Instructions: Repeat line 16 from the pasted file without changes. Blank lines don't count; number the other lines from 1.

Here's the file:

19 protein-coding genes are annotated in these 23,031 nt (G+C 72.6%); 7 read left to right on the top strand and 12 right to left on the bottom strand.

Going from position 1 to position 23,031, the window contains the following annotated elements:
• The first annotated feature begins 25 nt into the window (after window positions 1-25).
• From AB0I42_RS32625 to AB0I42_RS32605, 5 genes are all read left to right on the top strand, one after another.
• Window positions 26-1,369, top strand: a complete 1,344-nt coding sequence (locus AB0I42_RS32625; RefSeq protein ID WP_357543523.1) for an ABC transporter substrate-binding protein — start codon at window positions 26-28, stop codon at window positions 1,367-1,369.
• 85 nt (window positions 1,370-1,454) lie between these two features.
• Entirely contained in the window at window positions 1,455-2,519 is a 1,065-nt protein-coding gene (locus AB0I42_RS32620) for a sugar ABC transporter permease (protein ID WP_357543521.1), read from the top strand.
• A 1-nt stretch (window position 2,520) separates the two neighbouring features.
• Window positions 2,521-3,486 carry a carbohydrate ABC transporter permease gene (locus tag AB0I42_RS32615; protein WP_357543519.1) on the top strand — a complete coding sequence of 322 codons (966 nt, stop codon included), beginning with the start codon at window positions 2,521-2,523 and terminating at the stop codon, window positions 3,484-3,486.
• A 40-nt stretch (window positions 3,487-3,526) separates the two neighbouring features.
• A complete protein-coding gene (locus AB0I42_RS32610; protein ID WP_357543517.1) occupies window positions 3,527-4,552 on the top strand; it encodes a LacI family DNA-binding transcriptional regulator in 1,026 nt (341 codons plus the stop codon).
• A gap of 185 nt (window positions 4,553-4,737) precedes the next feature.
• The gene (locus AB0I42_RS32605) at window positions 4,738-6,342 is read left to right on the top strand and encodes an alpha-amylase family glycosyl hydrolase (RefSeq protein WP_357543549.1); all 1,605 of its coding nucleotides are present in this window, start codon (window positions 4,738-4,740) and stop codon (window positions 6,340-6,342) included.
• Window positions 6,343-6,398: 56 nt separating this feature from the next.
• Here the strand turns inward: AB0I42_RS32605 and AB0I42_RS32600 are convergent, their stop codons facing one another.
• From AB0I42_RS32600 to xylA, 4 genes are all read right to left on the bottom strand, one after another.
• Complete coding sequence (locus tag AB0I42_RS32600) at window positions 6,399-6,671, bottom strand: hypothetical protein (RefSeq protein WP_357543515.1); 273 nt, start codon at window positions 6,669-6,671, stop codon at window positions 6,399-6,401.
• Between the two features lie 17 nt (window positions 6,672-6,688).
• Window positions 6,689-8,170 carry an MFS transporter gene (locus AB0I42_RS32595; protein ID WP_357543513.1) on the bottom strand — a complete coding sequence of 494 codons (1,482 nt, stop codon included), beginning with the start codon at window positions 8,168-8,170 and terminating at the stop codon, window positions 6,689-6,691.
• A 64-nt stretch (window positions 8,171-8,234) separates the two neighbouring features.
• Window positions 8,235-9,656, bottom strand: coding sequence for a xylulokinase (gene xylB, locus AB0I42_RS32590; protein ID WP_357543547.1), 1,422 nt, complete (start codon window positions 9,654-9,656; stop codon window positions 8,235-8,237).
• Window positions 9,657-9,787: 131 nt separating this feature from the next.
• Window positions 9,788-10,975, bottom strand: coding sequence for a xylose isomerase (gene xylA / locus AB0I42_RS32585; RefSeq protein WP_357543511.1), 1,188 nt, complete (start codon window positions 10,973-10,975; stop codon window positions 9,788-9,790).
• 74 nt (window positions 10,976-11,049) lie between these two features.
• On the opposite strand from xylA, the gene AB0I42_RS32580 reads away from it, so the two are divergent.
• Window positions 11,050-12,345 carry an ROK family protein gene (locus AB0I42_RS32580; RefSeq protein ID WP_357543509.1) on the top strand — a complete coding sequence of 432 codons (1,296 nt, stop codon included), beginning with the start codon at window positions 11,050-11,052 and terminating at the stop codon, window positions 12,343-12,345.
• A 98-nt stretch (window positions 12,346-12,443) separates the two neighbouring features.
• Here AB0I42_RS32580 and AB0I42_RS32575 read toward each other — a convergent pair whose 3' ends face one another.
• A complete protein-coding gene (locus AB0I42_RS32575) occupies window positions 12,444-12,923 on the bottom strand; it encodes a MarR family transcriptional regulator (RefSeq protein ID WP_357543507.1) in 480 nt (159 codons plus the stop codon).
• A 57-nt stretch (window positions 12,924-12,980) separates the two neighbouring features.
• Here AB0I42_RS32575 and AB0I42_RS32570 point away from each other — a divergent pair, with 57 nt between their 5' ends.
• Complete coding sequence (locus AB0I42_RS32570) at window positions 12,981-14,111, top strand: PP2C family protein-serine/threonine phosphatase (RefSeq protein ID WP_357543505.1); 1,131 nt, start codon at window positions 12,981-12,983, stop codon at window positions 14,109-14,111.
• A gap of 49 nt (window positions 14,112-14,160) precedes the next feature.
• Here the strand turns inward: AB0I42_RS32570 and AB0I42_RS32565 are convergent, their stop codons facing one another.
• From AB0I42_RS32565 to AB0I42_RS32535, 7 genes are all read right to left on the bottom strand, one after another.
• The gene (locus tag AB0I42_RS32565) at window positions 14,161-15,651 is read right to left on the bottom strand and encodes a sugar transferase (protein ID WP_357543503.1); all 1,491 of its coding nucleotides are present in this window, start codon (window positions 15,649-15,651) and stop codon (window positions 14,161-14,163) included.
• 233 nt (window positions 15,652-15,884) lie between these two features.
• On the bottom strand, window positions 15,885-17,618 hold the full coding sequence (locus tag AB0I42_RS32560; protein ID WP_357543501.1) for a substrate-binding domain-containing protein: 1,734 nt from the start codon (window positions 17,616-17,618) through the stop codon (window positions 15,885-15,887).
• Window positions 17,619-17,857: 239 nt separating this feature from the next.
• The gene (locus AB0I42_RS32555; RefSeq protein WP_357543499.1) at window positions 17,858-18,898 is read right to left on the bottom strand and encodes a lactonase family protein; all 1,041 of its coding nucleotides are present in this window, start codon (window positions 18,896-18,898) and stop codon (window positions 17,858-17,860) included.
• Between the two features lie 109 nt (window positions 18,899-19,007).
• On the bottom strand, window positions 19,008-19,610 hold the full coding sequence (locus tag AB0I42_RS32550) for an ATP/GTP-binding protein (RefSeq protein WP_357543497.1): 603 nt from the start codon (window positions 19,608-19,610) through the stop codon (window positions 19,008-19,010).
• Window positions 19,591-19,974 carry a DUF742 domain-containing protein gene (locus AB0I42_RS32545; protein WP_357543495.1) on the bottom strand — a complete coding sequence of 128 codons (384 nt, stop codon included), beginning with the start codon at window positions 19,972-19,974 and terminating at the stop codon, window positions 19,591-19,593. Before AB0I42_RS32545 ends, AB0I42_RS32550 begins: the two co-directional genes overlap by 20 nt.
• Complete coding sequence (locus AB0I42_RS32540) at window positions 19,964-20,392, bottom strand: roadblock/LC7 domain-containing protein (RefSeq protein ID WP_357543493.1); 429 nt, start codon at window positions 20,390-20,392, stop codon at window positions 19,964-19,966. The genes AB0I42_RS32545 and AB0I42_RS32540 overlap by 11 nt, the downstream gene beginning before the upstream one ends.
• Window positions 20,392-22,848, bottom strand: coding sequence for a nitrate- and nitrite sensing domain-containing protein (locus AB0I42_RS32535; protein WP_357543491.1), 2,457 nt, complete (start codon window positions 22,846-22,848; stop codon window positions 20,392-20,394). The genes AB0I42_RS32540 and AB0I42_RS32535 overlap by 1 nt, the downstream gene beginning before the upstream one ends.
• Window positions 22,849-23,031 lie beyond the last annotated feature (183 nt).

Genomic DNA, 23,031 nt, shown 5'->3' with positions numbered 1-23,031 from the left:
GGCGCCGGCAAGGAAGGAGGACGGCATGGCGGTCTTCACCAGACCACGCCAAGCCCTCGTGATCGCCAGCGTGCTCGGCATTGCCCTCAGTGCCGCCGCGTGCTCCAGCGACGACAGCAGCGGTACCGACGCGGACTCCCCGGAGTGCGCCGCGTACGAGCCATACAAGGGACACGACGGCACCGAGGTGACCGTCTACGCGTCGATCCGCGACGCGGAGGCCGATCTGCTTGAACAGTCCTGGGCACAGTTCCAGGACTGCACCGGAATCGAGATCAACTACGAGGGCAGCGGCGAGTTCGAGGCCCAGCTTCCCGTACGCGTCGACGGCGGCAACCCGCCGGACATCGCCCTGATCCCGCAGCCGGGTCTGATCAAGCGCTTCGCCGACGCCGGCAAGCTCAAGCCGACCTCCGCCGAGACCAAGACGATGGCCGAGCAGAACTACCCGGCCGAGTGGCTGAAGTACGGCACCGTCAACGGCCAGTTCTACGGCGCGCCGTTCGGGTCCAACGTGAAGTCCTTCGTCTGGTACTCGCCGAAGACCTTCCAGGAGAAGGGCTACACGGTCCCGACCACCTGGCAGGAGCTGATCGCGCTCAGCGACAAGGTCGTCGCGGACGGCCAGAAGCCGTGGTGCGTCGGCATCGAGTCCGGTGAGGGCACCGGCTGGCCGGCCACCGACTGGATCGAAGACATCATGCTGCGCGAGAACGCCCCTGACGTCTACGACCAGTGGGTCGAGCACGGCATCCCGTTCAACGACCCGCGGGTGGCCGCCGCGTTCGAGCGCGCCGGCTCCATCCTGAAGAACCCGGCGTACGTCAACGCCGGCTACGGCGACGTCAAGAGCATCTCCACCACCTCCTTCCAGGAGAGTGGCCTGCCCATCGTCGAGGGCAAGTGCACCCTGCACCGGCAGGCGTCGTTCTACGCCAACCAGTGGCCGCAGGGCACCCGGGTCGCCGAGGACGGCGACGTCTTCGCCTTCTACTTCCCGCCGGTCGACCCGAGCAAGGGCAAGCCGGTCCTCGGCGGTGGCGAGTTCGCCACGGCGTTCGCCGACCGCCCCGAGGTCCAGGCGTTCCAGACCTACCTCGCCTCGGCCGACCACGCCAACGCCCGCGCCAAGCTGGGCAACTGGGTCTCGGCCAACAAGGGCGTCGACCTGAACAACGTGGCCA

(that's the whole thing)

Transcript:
• From AB0I42_RS32600 to xylA, 4 genes are all read right to left on the bottom strand, one after another.